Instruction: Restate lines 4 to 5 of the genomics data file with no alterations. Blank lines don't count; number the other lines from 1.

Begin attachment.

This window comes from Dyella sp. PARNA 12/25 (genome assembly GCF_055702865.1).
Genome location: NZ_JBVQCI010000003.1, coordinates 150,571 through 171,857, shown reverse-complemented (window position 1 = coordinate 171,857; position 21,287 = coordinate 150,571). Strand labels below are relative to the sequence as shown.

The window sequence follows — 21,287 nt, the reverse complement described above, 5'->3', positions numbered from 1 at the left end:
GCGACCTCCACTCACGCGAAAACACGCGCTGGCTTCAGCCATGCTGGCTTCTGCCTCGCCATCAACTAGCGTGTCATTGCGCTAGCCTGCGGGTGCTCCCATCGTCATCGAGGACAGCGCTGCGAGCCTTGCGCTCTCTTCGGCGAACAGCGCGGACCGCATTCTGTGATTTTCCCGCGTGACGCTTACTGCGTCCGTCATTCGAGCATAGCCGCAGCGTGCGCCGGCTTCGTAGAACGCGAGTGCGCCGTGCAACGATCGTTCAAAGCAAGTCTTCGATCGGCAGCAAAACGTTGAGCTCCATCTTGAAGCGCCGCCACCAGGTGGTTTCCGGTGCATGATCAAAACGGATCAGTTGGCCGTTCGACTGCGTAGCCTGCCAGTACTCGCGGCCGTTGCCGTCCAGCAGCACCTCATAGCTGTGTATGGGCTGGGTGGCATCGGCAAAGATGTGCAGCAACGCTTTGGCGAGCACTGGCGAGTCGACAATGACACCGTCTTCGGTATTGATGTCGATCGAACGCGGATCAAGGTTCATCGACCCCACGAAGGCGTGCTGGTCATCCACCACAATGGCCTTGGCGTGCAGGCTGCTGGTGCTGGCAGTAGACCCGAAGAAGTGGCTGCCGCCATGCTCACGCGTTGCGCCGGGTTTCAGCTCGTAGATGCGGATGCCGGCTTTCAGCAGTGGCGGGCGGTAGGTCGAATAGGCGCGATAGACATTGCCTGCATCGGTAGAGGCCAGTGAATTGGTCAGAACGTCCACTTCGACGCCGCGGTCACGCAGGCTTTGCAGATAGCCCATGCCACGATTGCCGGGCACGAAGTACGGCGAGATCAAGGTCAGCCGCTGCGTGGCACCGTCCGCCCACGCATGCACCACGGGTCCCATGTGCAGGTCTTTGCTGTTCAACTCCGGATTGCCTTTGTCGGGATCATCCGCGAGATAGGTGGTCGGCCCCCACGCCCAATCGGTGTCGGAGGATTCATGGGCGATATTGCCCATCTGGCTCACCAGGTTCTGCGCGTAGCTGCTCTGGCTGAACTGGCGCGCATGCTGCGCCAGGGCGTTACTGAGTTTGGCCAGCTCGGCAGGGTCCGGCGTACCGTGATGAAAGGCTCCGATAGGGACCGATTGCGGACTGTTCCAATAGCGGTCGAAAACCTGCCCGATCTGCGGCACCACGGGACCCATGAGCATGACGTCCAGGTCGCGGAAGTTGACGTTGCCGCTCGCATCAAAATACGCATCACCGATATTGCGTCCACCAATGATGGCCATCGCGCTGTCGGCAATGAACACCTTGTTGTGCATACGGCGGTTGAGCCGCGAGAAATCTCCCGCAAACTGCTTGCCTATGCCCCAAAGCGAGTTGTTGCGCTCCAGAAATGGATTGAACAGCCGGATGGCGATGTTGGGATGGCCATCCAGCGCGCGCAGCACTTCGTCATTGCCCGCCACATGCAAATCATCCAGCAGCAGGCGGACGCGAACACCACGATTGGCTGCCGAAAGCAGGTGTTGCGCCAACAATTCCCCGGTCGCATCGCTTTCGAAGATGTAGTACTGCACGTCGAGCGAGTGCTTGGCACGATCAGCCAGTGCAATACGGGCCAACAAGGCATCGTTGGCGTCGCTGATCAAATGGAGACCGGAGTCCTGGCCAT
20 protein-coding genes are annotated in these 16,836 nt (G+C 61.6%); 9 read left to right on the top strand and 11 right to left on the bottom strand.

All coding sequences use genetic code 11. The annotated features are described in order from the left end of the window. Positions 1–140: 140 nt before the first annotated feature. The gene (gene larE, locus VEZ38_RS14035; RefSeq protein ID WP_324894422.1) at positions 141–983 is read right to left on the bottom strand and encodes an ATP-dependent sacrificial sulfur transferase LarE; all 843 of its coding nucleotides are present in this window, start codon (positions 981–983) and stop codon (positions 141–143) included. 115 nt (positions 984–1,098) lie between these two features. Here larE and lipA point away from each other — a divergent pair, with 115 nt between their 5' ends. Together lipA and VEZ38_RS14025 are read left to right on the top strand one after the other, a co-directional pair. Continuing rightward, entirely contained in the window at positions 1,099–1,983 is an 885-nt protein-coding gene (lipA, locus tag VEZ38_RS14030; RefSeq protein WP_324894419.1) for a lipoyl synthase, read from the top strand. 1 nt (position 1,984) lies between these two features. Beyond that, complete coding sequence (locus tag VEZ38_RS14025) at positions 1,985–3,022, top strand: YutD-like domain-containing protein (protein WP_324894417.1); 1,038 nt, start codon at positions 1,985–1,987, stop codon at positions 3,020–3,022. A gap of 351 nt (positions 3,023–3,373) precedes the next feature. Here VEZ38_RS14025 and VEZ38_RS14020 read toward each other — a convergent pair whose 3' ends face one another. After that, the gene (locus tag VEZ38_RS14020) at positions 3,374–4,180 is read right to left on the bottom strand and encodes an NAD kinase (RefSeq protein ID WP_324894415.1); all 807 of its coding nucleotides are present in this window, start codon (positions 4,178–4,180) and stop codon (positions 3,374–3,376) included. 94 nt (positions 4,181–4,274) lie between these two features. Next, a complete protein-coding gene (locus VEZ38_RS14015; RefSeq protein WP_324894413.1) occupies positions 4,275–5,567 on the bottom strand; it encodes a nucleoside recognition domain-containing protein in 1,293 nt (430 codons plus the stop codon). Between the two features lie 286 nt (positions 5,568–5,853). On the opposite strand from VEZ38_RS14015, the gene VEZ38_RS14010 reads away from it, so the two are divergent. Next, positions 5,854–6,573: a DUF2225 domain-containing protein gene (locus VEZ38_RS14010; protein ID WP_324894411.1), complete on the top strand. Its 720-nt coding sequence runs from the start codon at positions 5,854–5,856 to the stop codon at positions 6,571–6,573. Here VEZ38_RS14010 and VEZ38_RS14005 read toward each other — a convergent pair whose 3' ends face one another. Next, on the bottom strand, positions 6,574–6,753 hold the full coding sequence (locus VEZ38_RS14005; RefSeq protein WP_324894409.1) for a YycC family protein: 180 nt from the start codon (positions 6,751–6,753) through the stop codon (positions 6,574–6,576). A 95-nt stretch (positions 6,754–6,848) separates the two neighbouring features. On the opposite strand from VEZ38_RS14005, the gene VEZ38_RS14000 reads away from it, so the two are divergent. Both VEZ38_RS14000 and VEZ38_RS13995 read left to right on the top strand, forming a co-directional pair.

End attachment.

GCGACCTCCACTCACGCGAAAACACGCGCTGGCTTCAGCCATGCTGGCTTCTGCCTCGCCATCAACTAGCGTGTCATTGCGCTAGCCTGCGGGTGCTCCCATCGTCATCGAGGACAGCGCTGCGAGCCTTGCGCTCTCTTCGGCGAACAGCGCGGACCGCATTCTGTGATTTTCCCGCGTGACGCTTACTGCGTCCGTCATTCGAGCATAGCCGCAGCGTGCGCCGGCTTCGTAGAACGCGAGTGCGCCGTGCAACGATCGTTCAAAGCAAGTCTTCGATCGGCAGCAAAACGTTGAGCTCCATCTTGAAGCGCCGCCACCAGGTGGTTTCCGGTGCATGATCAAAACGGATCAGTTGGCCGTTCGACTGCGTAGCCTGCCAGTACTCGCGGCCGTTGCCGTCCAGCAGCACCTCATAGCTGTGTATGGGCTGGGTGGCATCGGCAAAGATGTGCAGCAACGCTTTGGCGAGCACTGGCGAGTCGACAATGACACCGTCTTCGGTATTGATGTCGATCGAACGCGGATCAAGGTTCATCGACCCCACGAAGGCGTGCTGGTCATCCACCACAATGGCCTTGGCGTGCAGGCTGCTGGTGCTGGCAGTAGACCCGAAGAAGTGGCTGCCGCCATGCTCACGCGTTGCGCCGGGTTTCAGCTCGTAGATGCGGATGCCGGCTTTCAGCAGTGGCGGGCGGTAGGTCGAATAGGCGCGATAGACATTGCCTGCATCGGTAGAGGCCAGTGAATTGGTCAGAACGTCCACTTCGACGCCGCGGTCACGCAGGCTTTGCAGATAGCCCATGCCACGATTGCCGGGCACGAAGTACGGCGAGATCAAGGTCAGCCGCTGCGTGGCACCGTCCGCCCACGCATGCACCACGGGTCCCATGTGCAGGTCTTTGCTGTTCAACTCCGGATTGCCTTTGTCGGGATCATCCGCGAGATAGGTGGTCGGCCCCCACGCCCAATCGGTGTCGGAGGATTCATGGGCGATATTGCCCATCTGGCTCACCAGGTTCTGCGCGTAGCTGCTCTGGCTGAACTGGCGCGCATGCTGCGCCAGGGCGTTACTGAGTTTGGCCAGCTCGGCAGGGTCCGGCGTACCGTGATGAAAGGCTCCGATAGGGACCGATTGCGGACTGTTCCAATAGCGGTCGAAAACCTGCCCGATCTGCGGCACCACGGGACCCATGAGCATGACGTCCAGGTCGCGGAAGTTGACGTTGCCGCTCGCATCAAAATACGCATCACCGATATTGCGTCCACCAATGATGGCCATCGCGCTGTCGGCAATGAACACCTTGTTGTGCATACGGCGGTTGAGCCGCGAGAAATCTCCCGCAAACTGCTTGCCTATGCCCCAAAGCGAGTTGTTGCGCTCCAGAAATGGATTGAACAGCCGGATGGCGATGTTGGGATGGCCATCCAGCGCGCGCAGCACTTCGTCATTGCCCGCCACATGCAAATCATCCAGCAGCAGGCGGACGCGAACACCACGATTGGCTGCCGAAAGCAGGTGTTGCGCCAACAATTCCCCGGTCGCATCGCTTTCGAAGATGTAGTACTGCACGTCGAGCGAGTGCTTGGCACGATCAGCCAGTGCAATACGGGCCAACAAGGCATCGTTGGCGTCGCTGATCAAATGGAGACCGGAGTCCTGGCCAT
20 protein-coding genes are annotated in these 16,836 nt (G+C 61.6%); 9 read left to right on the top strand and 11 right to left on the bottom strand.